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The Road to Wigan Pier
(1970)
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Author: George Orwell
Publisher: Penguin Books Ltd
Pages: 208
ISBN: 9780140017007
Genre: Politics & Philosophy, Society
Format: Paperback

'The Road to Wigan Pier' is split into two parts. Part one is George Orwell's recording of his experiences in the North of England, meeting miner's families and reporting at first hand what he saw and heard. Orwell records with sincerity the working class condition. There is no blame or embellishment of what Orwell saw. Orwell's descriptions of the people in the boarding houses he was staying in, are wonderful. You really get a sense of the filth and depravation, and yet the people make you feel at home, to the point of marking your bread and butter with "a black thumb-print on it". I appreciate Orwell's candid writing. The stark reality of poverty is brought to life by Orwell, from his description of the conditions of working in the mines, to the weekly shopping bill and food consumption.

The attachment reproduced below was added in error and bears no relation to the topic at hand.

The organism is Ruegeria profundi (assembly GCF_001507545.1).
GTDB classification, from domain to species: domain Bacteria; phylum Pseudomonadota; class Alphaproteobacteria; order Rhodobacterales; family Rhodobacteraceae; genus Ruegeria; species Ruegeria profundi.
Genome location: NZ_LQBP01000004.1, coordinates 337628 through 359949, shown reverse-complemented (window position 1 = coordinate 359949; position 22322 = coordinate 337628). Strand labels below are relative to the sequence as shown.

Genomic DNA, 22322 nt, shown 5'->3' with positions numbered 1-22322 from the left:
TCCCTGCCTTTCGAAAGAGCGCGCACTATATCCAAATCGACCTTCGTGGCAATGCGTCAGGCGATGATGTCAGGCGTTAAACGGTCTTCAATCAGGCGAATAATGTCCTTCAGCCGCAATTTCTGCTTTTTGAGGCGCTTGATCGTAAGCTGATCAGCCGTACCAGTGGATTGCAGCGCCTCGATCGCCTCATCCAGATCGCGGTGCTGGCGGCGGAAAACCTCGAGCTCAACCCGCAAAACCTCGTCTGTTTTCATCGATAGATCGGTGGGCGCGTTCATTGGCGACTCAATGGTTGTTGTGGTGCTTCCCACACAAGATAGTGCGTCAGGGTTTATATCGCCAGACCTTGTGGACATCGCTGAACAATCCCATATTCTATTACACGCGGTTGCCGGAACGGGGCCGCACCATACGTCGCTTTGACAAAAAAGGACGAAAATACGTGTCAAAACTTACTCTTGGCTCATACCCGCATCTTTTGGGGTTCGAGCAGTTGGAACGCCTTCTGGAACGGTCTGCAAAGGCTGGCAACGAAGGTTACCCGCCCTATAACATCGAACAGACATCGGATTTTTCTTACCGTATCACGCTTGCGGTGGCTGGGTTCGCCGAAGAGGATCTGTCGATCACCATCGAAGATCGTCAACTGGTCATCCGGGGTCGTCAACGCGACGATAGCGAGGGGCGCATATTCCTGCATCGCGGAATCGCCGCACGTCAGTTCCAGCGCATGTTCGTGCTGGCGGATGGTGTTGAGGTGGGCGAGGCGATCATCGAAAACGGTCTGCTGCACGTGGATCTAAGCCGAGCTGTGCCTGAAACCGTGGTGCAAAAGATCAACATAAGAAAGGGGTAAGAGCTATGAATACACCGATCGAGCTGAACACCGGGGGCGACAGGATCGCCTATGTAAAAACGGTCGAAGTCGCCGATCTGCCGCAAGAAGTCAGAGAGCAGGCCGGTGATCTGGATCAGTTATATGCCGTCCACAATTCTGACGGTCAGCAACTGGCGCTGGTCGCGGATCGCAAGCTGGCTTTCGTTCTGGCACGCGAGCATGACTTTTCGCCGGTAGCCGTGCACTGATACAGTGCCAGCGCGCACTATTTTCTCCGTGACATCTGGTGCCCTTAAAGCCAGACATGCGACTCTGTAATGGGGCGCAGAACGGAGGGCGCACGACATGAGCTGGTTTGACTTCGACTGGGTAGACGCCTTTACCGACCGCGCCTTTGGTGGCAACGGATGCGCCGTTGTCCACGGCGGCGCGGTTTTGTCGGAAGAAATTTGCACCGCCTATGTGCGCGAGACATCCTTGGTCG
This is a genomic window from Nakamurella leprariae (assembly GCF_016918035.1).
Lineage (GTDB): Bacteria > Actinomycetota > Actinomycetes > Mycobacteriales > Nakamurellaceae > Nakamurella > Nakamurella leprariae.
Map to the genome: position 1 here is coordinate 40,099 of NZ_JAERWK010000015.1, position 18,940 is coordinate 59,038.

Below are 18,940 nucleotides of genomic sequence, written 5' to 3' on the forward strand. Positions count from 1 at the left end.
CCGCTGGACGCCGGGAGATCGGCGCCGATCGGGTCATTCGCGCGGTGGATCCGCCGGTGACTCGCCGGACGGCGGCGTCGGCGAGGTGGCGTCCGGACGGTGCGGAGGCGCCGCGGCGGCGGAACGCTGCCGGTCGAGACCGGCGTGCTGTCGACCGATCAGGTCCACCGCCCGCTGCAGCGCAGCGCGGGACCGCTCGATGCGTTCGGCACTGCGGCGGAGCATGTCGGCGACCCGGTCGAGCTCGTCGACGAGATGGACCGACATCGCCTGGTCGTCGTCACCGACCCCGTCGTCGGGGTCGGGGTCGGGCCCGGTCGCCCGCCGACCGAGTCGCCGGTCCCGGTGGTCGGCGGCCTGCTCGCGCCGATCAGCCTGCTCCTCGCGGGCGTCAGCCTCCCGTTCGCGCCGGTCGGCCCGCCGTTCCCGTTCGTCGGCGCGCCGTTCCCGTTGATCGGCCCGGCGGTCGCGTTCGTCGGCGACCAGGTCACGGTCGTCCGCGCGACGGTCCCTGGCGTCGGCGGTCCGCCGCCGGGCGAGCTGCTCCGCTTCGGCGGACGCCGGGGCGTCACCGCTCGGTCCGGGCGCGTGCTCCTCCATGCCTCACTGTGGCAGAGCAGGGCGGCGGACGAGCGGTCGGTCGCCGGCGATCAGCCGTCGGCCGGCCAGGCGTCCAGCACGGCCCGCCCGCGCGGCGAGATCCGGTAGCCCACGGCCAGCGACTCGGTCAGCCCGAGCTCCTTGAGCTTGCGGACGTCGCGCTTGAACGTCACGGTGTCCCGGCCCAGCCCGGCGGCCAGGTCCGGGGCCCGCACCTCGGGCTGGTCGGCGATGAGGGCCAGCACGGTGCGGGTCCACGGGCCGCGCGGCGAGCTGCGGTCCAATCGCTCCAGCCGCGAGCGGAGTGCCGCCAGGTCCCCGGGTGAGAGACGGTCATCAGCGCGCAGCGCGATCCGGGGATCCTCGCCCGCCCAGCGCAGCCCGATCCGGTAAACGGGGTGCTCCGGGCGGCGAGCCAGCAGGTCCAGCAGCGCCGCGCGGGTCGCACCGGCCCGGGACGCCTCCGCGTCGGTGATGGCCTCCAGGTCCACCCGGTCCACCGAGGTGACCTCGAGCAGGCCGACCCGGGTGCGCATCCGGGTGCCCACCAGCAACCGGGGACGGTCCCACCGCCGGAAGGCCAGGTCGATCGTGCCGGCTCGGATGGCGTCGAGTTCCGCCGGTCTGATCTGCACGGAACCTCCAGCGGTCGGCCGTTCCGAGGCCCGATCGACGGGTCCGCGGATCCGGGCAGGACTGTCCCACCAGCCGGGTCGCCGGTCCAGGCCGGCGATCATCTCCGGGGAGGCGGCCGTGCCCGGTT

Part two is Orwell's polemic on what he saw and experienced. I found this part of the book filled with passion, anger and justifications. Orwell always makes sure to explain the reasoning behind his arguements and even apologises for his background. Part two consists of political theories, language, class distinction and the personal journey Orwell experienced whilst researching part one.
In my opinion, 'The Road to Wigan Pier' is a wonderful snapshot of a time and a place. It still has a place in literature today as a reminder to us all that there are still destitute people in the world and that things haven't changed as much as we hoped.